Twitter has an amazing way of connecting people. Not only have I had the pleasure to make some wonderful friends through 140 characters but a few weeks ago as I was reading an August release,Â Between You & Me, I sent a tweet to the author to tell her I could not put it down. A few days and direct messages later, we were meeting for lunch at one of my favorite coffee shops in New York City. Despite my extreme nervousness, as soon as I met Marisa, who greeted me with a hug, I suddenly felt like I’ve know her forever and was relieved to finally have someone to talk to about this book that left me so touched, so knocked over by its creativity and tone. (Did I mention she has the cutest English accent in the world?) So today on the release day ofÂ Between You & Me, I’m so happy to share a short piece about Marisa. Many heartfelt thanks to the author who blabbered with me in a window seat of the coffee shop for an hour. It was such an extreme pleasure.
â€œIâ€™m somewhat of an imposter,â€ author Marisa Calin admits with a smile over a cup of tea.
This statement would make any lunch companion nervous but I smile back because Marisa and I have just spent the last 10 minutes chatting like old friends about theater and the unfortunate incident that brought Mike Tyson to the Broadway stage. (True story.)
What she means is that sheâ€™s a trained actress-turned-writer; someone who has never had any formal training in writing. But if her young adult debut, Between You & Me (Bloomsbury Kids), set to release August 7, is any indication, she has taken her own passion for acting and injected it into this refreshing addition to the genre. Written in the style of a screenplay, Marisa tells the story of Phyre, an ambitious teenager who wants to be an actress, her best friend only known as You, and the theater teacher, Mia, who Phyre develops a crush on.
â€œI was inspired by the immediacy of a screenplay. I love to write because thereâ€™s a finished product. In theater that changes from night to night because you are bouncing off different people.â€ Marisa laughs. â€œI sound like a control freak. But there is something about writing. You can sit down and you imagine a scene, imagine a character. You get to do it all yourself and you get to lay out the way you want someone to experience [the story].â€
Unlike a play or a film screenplay, Marisa took the basic format a step further by creating moods (with beautiful references to light) and also honing in on Phyreâ€™s feelings from the first person. Both of these are big no-nos on stage and film; itâ€™s the job of the director and the cast to bring both those avenues to life. But in Between You & Me, Marisa takes the reins and delivers an authentic look at three individuals who have tunnel vision when it comes to their respective lives. â€œI wanted to use things that I had the right to talk about emotionally. I used a style of something I know about and I love in a way that I would want to express myself.â€
And despite her desire to sit in the driverâ€™s seat and totally formulate the readerâ€™s experience, Marisa doesnâ€™t reveal all when it comes to Phyreâ€™s story. Readers are never quite sure of the sex of the characterâ€™s best friend, You â€“ a detail that manages to remain intriguing and not distracting. â€œI had to bank on the fact that whoever was reading it was going to make their own assertions. I took a risk and people might feel too taxed. I know my grandmother wonâ€™t like it,â€ she jokes.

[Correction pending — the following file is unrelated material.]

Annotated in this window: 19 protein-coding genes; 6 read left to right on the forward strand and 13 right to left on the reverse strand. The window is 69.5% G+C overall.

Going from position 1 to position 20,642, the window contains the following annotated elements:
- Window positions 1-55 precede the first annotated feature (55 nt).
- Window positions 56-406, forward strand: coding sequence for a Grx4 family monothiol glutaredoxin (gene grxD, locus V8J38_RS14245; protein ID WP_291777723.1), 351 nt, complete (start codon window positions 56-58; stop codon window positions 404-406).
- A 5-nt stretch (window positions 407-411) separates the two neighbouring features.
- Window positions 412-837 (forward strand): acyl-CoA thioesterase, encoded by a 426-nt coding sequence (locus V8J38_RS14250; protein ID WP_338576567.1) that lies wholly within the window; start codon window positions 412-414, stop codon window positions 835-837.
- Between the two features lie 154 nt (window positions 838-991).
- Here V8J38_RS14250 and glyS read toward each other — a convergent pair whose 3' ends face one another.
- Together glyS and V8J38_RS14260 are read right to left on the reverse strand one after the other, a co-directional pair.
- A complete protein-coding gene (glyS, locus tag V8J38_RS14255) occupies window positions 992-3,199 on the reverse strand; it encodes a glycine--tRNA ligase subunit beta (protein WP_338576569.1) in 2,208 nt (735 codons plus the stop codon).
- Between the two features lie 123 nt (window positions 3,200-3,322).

While Phyre wears her (heart-shaped) rose-colored glasses and can be a bit self-centered (and who wasnâ€™t at 16?), ignoring Youâ€™s quiet moments of kindness and soaking up any bit of Mia she can get, Marisa is happy to have the opportunity to explain that while she lent her character her own emotions, she was never that self-absorbed. (She promises!) â€œI balanced my imaginary meandering with real life much better but I wanted to be true to the fact that your teenage years are one of the only times we can be that self-obsessed.â€
As coffee beans grind and people rustle in and out of the shop, Marisa and I break off into tangents about moving, Disney, her school in England, and spying out the window for a man wearing a yellow shirt. (Read the book, youâ€™ll get it.) I also learn she hates litterbugs (me too), loves bright colors and water, and only finished 25% of the first Twilight book. (This makes me like her more.)
Our conversation drifts back to books and Marisa talks about her second novel already in progress (â€œIâ€™m not going to tell a story I have no business telling.â€), her writing process (â€œI donâ€™t write with a plan.â€), her best writing advice (â€œLess is more.â€) and grand praise for her editor (â€œMy editor is the most amazing person in the worldâ€¦ She knew what I wanted to do better than I did.â€)
We both agree that the best books are the ones that hit us after weâ€™ve closed them, the ones that take us over and leave us wanting to know more â€“ the exact force that has brought us together today. As Marisa ventures into this new world of writing, it is her experience in acting and her ability to connect with her younger self that leaves readers with the best gift and one that sets her work apart from the rest of the genre â€“ challenging her readers to fill in the blanks and dig a little deeper.
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Marisa was also wonderful enough to supply RBR with a signed copy of her book to give away to one reader. This contest is open internationally! Good luck friends!